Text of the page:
Mindful growth: Are we steering entrepreneurs towards burnout and breakdown?

Mindful growth: Are we steering entrepreneurs towards burnout and breakdown?

Posted: Mon 4th Apr 2022

What happened to sustainable growth? When did lifestyle businesses become a dirty word? I meet some amazing entrepreneurs doing this job. But too often the conversations about business ownership in talks and articles is worrying.

Growth is being promoted as an ends to itself. People assume that raising seed funding is more common than it the reality. People are pushing themselves to work long hours and embracing unhealthy working environments.

Presenteeism in incubators and co-working spaces

It's not surprising to find business owners working late. A product might be about to go live or a client presentation needs finishing that's due the next day.

What's strange is seeing people sitting at their desks after 6.30pm chatting, clicking around on social media or generally wasting time. Staying late because you think that's what hardworking founders do or you're anxious about making progress is unhealthy.

Productivity and creativity decrease rapidly when you work too much – you'll end up doing bad work. And it can lead to health problems. Presenteeism is common in the corporate world.

Start-ups need to be smarter than that. That doesn't mean missing out on the value of chatting to people in your co-working space. It means making sure you're not staying late too often and that there's a good reason when you do. Evenings off help you stay healthy, enjoy your work and make you a better founder.

Do you tell the truth about your start-up?

There are two types of conversations we have about our businesses with relatives we aren't close to, friends and ex-colleagues. One is a frank account of what's happening, the other has an Instagram filter feel to it.

The PR approach is when you mention deals won, staff hired or other proof of success, no matter what's going on. The other you lead with your challenges (and it's still usually qualified with something like "But I'm really enjoying it!").

Being a founder means getting people to buy into your vision. Whether it's new hires, partners or clients, it's important to find a confidant or confidants you can be open with and discuss the real challenges you face.

Understand how to measure your ambition

We take a very simplistic approach to measuring success. Journalists ask about investment or exits or look for rapid revenue growth. Everyone else just wants to know how much money you're making. But every entrepreneur should have their own view on what success looks like.

Is the company successful when you're able to quit your full-time job or hire its hundredth employee? Do you want to make enough profit to fuel your creative endeavours or invest in your manufacturing capabilities?

It's important to have a clear vision of what you're trying to achieve. It's worth revisiting when you reach different milestones, particularly if you're making a big decision like taking out a loan.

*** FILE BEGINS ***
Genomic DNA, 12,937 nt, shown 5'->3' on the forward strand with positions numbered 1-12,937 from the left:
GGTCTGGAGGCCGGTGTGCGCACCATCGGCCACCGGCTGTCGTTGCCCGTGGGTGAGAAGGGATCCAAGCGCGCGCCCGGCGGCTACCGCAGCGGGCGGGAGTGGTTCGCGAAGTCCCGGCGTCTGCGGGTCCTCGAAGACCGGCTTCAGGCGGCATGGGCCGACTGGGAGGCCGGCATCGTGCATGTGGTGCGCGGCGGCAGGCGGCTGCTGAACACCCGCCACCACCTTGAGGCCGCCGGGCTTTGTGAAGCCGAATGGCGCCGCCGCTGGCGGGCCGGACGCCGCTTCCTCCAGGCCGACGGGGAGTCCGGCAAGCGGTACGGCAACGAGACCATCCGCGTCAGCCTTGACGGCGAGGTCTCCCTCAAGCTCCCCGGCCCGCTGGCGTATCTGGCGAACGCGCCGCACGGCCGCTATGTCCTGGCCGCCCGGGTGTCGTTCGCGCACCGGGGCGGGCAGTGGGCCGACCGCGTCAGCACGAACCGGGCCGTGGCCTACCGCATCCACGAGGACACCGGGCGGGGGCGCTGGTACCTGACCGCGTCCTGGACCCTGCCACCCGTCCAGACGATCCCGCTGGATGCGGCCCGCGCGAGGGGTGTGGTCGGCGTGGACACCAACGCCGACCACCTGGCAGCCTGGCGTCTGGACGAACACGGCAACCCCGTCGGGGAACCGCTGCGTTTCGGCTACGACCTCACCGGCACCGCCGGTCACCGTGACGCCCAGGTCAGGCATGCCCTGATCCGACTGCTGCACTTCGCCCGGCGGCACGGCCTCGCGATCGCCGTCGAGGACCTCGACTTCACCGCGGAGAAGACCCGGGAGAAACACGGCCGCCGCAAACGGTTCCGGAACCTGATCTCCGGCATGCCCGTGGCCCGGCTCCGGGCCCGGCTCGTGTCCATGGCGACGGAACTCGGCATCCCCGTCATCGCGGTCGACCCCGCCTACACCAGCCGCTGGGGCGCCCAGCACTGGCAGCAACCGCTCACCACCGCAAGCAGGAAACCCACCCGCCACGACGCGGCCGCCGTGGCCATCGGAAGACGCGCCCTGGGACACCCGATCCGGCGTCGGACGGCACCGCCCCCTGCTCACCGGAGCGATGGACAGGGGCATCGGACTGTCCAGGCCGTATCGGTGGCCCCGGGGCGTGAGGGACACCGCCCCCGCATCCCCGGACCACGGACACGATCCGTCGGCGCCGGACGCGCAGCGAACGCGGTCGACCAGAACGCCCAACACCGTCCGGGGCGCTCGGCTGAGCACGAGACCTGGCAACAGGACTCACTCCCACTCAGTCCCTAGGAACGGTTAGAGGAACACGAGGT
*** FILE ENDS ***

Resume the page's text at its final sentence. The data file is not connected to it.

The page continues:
Being an entrepreneur allows you to build your own company culture and can provide the freedom to create the lifestyle you want. Don't let other people's expectations of success shape your business. Be confident in your dream.

Start promoting healthy work routines

Sharing outrageous work routines has become a cliché. Click-driven publications are making ludicrous claims about what makes people successful.

Chief among this type of content is the articles like "73 things that successful entrepreneurs do when they get up in the morning". More worryingly are columns promoting waking up ridiculously early or limiting the time you spend sleeping.

NHS advice points out how sleep boosts mental wellbeing and the serious health risks created by regular poor sleep. It's important to build a sustainable working routine around sleep and regular exercise that allows you to be successful.

There is another way to approach running a business

It's amazing to see the number of business owners who talk frankly about the challenges they face, understand what they're aiming for and revel in the successes they achieve getting there.

The ecosystem that supports start-ups is evolving. Co-working space Origin Workspace opened with a commitment to creating an "active" community. That doesn't just mean wearing lycra and eating tofu. Events cater to every level of fitness and promote spending time together.

People who write about small businesses are working to have frank conversations about starting up; it's our goal at least!

Relevant resources

Chris has over a decade of experience writing about small businesses and startups. He runs Inkwell, a content agency that helps companies that sell to small business owners grow their audiences through content marketing. You can find him on Twitter at @CPGoodfellow.

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